Where is the best meeting point at Parrtjima?
The Festival Hub is the perfect place to meet, soak up the atmosphere, try the delicious food, browse the merchandise, find out more information about the event and rest your legs in the rustic seating area.
What can visitors see and do at Parrtjima?
Alice Springs Desert Park will transform into a mesmerising outdoor gallery of light and sound with a breathtaking illumination of a 300-million-year-old natural canvas, the majestic MacDonnell Ranges, and a series of new installations involving Aboriginal artists from the central desert region.
Visitors to the free family-friendly event can explore the installations at their leisure and relax at the Festival Hub in the beautiful surrounds of Alice Springs Desert Park while sampling local food and drink. An expanded program of events, including live music and artist talks will soon be announced.
Will there be food available at Parrtjima?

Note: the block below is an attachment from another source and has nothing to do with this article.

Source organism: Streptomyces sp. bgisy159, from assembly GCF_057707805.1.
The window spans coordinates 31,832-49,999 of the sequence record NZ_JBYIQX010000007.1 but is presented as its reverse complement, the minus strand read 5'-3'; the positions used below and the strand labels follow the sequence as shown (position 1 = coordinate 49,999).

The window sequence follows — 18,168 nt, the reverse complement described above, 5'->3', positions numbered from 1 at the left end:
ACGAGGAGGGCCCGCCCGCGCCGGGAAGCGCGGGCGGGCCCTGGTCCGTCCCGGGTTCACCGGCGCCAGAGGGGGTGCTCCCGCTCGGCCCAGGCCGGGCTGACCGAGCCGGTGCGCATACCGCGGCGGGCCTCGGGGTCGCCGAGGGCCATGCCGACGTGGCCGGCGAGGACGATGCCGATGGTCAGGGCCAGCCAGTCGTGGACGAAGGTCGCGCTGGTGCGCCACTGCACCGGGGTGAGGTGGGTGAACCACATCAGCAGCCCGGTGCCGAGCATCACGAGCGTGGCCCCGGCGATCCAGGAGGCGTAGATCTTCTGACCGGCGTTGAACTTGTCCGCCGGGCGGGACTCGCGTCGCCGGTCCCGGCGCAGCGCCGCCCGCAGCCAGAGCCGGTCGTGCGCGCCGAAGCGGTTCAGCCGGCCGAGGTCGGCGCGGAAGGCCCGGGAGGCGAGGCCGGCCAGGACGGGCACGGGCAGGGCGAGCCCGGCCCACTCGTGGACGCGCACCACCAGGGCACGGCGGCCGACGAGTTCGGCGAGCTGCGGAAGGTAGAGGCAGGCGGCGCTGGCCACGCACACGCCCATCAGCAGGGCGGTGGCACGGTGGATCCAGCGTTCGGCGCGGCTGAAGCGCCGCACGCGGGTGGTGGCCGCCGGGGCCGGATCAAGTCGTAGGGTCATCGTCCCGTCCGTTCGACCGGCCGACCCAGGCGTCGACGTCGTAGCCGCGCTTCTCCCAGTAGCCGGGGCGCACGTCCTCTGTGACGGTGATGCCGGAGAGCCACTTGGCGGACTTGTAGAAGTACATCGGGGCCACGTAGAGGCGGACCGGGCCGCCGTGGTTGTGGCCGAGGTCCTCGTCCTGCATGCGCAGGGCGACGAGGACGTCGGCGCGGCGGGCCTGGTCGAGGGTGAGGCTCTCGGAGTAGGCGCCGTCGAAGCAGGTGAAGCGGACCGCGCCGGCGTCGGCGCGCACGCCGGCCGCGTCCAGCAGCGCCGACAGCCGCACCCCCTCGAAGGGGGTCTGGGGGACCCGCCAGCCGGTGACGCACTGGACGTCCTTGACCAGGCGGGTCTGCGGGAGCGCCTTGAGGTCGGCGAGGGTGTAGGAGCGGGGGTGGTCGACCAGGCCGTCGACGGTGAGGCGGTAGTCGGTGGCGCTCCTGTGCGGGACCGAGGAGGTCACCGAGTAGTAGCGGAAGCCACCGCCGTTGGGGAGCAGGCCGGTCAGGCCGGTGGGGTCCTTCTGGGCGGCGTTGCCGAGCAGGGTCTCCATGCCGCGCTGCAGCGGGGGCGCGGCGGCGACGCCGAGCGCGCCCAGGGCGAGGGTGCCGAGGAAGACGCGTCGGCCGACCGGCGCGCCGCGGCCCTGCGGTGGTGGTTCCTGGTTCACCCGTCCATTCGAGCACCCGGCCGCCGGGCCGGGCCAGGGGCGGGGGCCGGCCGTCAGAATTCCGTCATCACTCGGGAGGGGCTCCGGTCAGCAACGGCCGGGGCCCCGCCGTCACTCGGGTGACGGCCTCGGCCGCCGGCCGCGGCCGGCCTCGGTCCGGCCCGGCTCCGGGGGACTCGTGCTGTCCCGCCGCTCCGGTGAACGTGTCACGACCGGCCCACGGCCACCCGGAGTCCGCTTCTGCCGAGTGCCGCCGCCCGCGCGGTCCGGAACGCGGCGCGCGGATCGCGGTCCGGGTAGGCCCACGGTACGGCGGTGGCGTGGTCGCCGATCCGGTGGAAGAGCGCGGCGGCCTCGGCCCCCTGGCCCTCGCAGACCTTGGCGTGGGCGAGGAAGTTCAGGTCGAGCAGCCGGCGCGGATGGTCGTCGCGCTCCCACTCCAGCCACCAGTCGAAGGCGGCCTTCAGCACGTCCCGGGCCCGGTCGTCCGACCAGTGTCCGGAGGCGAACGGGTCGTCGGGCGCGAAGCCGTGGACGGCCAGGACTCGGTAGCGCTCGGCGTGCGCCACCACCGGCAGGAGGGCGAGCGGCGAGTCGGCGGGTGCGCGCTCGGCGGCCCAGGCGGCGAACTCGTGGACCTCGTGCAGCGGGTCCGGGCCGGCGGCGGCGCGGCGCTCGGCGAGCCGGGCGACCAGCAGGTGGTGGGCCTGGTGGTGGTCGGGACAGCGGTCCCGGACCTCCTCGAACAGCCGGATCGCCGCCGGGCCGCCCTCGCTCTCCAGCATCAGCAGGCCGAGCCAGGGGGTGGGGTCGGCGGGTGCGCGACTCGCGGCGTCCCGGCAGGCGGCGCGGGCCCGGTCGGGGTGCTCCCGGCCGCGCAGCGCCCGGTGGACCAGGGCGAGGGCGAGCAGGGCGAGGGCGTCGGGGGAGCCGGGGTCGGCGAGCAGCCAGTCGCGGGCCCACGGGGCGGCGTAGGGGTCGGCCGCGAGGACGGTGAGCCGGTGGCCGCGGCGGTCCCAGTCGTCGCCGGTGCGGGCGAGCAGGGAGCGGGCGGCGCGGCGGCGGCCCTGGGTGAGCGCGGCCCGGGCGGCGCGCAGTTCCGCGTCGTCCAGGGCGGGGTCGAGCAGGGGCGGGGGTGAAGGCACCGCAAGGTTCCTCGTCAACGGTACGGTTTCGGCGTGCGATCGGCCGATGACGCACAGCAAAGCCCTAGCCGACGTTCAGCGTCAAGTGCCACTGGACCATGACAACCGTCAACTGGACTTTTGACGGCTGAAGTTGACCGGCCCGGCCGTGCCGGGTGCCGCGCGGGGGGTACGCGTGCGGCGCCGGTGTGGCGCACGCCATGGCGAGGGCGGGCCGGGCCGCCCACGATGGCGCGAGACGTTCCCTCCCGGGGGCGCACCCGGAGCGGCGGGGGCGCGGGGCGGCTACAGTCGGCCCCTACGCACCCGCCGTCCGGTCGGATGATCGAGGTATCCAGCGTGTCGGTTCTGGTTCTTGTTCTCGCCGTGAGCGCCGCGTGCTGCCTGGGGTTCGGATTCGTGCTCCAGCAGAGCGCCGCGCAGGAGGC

Yes, there will be a delicious range of options available. More details coming soon...
Can I bring alcohol to Parrtjima?
No. Parrtjima – A Festival in Light is an alcohol-free event.
Can I bring my dog to Parrtjima?
No. Parrtjima – A Festival in Light is a pet-free event.
Can I take photos at the event?
Yes, please do! If you’re sharing your images, be sure to tag us using #Parrtjima or #ParrtjimaAustralia
What is the event #?
Tag us on Facebook, Instagram or Twitter with the hashtag #parrtjimaaustralia or #Parrtjima
How do I get to Alice Springs?
Alice Springs is accessible by air, coach, rail and road, with daily flights landing at the Alice Springs airport from every major city. The airport is located a short 10-minute drive from the CBD with taxis, shuttle buses and rental cars through our good friends at Thrifty available to travellers.
To find the best route from your departing destination to Alice Springs, visit Tourism Central Australia.
Where should I stay in Alice Springs?
Alice Springs offers a wide variety of accommodation options from hotels and motels, caravan parks, bed and breakfasts, and apartments and studios.
Festival Partner Alice In The Territory Hotel offers great value Alice Springs accommodation with a variety of rooms and suites to choose from. Located just 2 kilometres from the hustle and bustle of Alice Springs Town Centre. The hotel is adjacent to the Casino, Alice Springs Convention Centre and one of the world’s best desert golf courses; Alice Springs Golf Club. The hotel provides intrepid outback travellers with all they could wish for in creature comforts.